{
        public IndexModule()
        {
            Get["token"] = parameters =>
            {
                throw new InvalidTokenErrorException("The User had an invalid token.");
            };

            Get["unhandled"] = parameters =>
            {
                throw new System.InvalidOperationException("An invalid operation exception.");
            };
        }
    }

The easiest way to test the API is to use curl and call the endpoints.

token

The token endpoint throws a InvalidTokenErrorException, which will be translated into a InvalidToken (Code: 30).

PS C:\Users\philipp> curl -i -H "Accept: application/json" -X GET http://localhost:12008/token.json

HTTP/1.1 400 Bad Request
Cache-Control: private
Content-Type: application/json; charset=utf-8
Vary: Accept
Server: Microsoft-IIS/8.0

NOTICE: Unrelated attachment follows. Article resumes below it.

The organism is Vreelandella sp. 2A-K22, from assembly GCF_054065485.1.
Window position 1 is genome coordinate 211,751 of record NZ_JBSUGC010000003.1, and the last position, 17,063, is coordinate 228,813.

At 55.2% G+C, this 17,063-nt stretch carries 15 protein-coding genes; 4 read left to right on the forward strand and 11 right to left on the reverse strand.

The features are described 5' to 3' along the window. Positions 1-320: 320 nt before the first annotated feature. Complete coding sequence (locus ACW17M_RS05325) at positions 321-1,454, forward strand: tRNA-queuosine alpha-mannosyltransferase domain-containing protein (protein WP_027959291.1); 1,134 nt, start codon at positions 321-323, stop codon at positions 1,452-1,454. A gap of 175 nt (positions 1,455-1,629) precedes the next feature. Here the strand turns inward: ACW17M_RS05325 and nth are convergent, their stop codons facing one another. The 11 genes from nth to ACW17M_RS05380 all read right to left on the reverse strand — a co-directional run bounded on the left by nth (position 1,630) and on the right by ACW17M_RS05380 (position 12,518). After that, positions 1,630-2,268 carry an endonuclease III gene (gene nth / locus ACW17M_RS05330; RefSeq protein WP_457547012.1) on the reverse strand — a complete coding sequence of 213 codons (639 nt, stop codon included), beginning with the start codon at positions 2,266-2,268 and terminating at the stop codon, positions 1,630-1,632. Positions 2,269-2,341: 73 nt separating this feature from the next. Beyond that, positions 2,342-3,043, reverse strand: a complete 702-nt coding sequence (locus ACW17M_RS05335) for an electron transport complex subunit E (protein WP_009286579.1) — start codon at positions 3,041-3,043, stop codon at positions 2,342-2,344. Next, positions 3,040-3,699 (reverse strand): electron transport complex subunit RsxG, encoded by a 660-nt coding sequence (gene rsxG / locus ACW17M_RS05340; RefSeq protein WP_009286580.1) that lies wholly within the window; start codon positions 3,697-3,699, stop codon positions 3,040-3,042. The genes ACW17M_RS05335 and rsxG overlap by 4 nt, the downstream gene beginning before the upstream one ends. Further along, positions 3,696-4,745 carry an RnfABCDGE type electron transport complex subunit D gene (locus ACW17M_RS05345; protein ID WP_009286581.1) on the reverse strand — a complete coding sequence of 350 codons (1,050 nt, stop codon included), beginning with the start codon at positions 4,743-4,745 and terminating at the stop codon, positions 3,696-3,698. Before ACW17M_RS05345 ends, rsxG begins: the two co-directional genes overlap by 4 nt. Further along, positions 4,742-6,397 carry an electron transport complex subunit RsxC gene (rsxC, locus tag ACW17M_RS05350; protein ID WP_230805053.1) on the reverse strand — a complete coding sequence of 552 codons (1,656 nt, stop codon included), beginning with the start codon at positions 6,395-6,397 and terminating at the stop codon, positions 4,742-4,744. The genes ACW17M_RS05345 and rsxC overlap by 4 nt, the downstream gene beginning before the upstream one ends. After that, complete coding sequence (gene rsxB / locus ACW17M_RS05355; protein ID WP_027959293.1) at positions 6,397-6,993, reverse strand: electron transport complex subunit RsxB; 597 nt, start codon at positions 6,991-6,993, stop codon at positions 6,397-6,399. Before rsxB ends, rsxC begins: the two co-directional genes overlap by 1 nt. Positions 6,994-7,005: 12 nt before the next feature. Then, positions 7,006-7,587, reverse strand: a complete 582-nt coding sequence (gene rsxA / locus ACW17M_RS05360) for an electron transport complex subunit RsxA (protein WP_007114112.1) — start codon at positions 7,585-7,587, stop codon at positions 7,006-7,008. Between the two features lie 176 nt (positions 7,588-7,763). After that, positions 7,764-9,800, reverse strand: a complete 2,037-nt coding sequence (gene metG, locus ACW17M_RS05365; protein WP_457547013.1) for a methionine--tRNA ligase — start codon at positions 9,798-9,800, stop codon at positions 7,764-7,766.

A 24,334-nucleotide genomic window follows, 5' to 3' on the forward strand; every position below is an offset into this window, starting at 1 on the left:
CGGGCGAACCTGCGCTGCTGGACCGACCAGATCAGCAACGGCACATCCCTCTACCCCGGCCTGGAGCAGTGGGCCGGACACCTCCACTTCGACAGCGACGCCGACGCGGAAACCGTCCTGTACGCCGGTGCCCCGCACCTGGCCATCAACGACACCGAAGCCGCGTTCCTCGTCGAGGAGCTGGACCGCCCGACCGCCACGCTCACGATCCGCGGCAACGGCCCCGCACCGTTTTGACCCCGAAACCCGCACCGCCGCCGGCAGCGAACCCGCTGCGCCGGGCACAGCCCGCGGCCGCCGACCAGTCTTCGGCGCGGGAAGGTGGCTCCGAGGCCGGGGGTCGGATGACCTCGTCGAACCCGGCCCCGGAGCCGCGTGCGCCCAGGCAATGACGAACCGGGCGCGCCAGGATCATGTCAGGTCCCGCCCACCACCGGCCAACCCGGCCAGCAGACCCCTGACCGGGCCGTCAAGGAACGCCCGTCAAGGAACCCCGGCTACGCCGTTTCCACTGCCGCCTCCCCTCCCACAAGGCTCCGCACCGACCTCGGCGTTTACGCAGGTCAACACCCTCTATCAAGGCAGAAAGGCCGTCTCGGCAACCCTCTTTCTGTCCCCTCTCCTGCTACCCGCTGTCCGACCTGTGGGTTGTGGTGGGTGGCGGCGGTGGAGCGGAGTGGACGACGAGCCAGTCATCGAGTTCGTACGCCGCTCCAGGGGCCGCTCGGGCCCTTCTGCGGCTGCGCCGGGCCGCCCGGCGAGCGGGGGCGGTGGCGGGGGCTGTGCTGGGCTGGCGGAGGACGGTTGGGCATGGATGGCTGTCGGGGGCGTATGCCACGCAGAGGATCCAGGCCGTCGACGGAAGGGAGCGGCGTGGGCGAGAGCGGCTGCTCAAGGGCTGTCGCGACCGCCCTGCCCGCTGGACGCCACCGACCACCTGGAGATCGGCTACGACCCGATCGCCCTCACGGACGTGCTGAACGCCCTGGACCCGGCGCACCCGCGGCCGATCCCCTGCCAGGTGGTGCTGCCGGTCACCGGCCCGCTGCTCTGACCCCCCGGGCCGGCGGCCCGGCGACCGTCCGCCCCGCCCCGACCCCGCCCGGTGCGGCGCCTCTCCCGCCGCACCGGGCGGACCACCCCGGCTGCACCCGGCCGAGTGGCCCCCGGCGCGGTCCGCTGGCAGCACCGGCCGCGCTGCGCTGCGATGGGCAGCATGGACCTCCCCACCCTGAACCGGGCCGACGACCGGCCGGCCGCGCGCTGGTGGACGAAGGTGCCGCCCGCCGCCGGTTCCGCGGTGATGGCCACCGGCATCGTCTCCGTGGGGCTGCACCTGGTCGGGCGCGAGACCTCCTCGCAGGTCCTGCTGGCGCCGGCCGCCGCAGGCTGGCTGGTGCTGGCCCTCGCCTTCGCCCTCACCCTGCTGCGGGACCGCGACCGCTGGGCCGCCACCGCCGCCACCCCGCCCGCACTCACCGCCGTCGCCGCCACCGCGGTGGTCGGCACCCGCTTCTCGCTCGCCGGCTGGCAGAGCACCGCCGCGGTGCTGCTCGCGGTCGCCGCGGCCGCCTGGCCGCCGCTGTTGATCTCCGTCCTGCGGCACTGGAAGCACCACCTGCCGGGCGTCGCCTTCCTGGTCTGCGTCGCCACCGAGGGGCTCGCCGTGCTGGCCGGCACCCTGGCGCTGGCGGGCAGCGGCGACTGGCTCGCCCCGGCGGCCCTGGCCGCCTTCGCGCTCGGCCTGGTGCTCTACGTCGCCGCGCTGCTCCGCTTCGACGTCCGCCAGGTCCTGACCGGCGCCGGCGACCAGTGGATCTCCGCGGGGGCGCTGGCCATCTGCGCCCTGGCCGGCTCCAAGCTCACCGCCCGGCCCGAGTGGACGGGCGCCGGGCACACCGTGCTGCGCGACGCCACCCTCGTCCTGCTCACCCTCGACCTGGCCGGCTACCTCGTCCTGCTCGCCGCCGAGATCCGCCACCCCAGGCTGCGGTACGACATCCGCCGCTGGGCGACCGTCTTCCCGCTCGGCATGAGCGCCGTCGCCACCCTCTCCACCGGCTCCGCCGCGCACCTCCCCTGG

X-AspNet-Version: 4.0.30319
X-SourceFiles: =?UTF-8?B?RDpcZ2l0aHViXG5hbmN5X3Jlc3RcUmVzdFNhbXBsZS5TZXJ2ZXJcdG9rZW4=?=
X-Powered-By: ASP.NET
Date: Sun, 19 Apr 2015 13:06:25 GMT
Content-Length: 42

{
    "code":30,
    "details":"Invalid API Token."
}

And if we request XML data, the error response is negotiated:

PS C:\Users\philipp> curl -i -H "Accept: application/xml" -X GET http://localhost:12008/token.xml

HTTP/1.1 400 Bad Request
Cache-Control: private
Content-Type: application/xml
Vary: Accept
Server: Microsoft-IIS/8.0
X-AspNet-Version: 4.0.30319
X-SourceFiles: =?UTF-8?B?RDpcZ2l0aHViXG5hbmN5X3Jlc3RcUmVzdFNhbXBsZS5TZXJ2ZXJcdG9rZW4=?=
X-Powered-By: ASP.NET
Date: Sun, 19 Apr 2015 13:07:25 GMT
Content-Length: 233

<?xml version="1.0"?>